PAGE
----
Monday, August 2, 2010

Evaluating Websites

Developing the ability to evaluating web pages has become an essential skill today because of the overwhelming amount of information available on the web, and the fact that it is easy for anyone to publish information on the web so we all need skills to establish how credible different authors /sites are. We need to be able to evaluate websites and guide patrons to do this so that the most reliable and accurate information resources are selected.

Briefly criteria to evaluate a web page include:
Audience – who is the site for?
Purpose - why was it established?
Authority – what is the expertise or reputation of the creator / author?
Content and scope
Currency and timeliness
Accuracy –can the facts / information be verified?

In module 6 topic 1 two websites I used were What should I read next, and The Book Sear.

The site ‘What should I read next’ (WSIRN).
Purpose and audience: WSIRN produces recommendations of what to read next based purely on users taste so is aimed at a general audience. It represents the mass opinion of its users about books. The expectation is that recommendations should get better as the database grows.
WSIRN is the brainchild of Andrew Chapman and Paul Lenz at Thoughtplay Ltd. - They create interesting online projects that get the average person involved.
There are email contact details available via the Thoughtplay site through a security coded link.
This site was relaunched February 2010 with the major new feature being the ability to look up books by ISBN.
I believe that this site achieves it objective to provide a quick recommendation, you only need to enter one book; confirm that WSIRN have got the right one on the page, and then you can click the WSIRN button to get some recommendations. It would be okay to suggest this as one of several sites that patrons could visit for a next read suggestion.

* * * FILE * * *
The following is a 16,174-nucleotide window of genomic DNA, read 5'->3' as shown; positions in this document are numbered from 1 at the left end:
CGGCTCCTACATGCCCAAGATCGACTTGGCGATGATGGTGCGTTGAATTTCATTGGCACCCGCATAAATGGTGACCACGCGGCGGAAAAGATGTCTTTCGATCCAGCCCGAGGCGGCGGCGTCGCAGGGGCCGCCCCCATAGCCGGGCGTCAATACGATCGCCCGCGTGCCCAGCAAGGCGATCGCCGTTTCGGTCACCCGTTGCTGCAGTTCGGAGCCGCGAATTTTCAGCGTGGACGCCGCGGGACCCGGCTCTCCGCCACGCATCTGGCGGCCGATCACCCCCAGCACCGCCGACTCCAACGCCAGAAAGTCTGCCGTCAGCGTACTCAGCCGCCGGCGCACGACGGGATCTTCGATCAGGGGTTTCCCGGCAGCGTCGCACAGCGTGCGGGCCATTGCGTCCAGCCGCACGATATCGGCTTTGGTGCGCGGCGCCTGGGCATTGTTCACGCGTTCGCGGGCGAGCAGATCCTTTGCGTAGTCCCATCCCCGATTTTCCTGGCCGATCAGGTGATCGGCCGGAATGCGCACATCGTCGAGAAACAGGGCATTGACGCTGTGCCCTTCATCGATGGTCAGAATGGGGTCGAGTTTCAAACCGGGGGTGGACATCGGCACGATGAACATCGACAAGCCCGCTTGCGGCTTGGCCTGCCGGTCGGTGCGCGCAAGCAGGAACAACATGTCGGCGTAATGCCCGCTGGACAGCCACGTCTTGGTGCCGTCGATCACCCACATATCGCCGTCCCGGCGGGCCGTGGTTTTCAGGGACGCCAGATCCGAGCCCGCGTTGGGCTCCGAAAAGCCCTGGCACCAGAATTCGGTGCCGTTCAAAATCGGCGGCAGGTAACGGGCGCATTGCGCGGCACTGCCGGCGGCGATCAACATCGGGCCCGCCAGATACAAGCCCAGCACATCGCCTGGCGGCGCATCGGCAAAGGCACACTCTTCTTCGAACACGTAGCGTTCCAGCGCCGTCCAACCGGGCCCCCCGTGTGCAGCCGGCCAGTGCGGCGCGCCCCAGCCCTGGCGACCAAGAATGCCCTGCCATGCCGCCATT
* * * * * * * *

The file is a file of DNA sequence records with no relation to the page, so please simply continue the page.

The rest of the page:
The Book Sear
I had no success using this site to look for a next read recommendation in Module 6 topic 1, but today I searched Harry Potter and for results received 2 lists of suggestions one from Amazon and one from LibraryThing.
This site was developed by Apt which is a design, technology and marketing consultancy, with specific expertise in planning and producing web, film, mobile and new media projects for clients in publishing, business, and the arts.
There is information about APT including blog, portfolio, clients, expertise, products, reading, information about Apt and contacts, but it was not easy to find information on dates etc.
I would be cautious about using this site because of the limited success I had in using it.

Sunday, August 1, 2010

File Converters

This was a very interesting exercise and I think the Google Docs tool was straight forward to use, however there were noticeable changes from the original to the converted document.
The heading on the original was monotype corsiva 36 pt, blue, centred and italic. The converted file was normal text verdana 36 pt, blue, centred but with no italics.
So fonts did change during this exercise.
I found that the wonderful smiling face, waving hand and Hello in the original document did not appear in the converted file version. Therefore graphics could be an issue.
The bullet points lost the original formating both with regard to the symbol used and the colours. The converted document only used the standard basic black bullet point dot.
The table in the original document was slightly wider than the one in the converted file. The original document had 2 words (Meouw and oink) underlined in red so spell checker was on but this did not appear on the converted file.
I think that having knowledge of file converters is useful and that our patrons will have occasions when they will need to use these. It is important to remember however that when converting files some of the formatting will be lost; and that images and graphics might also cause some problems.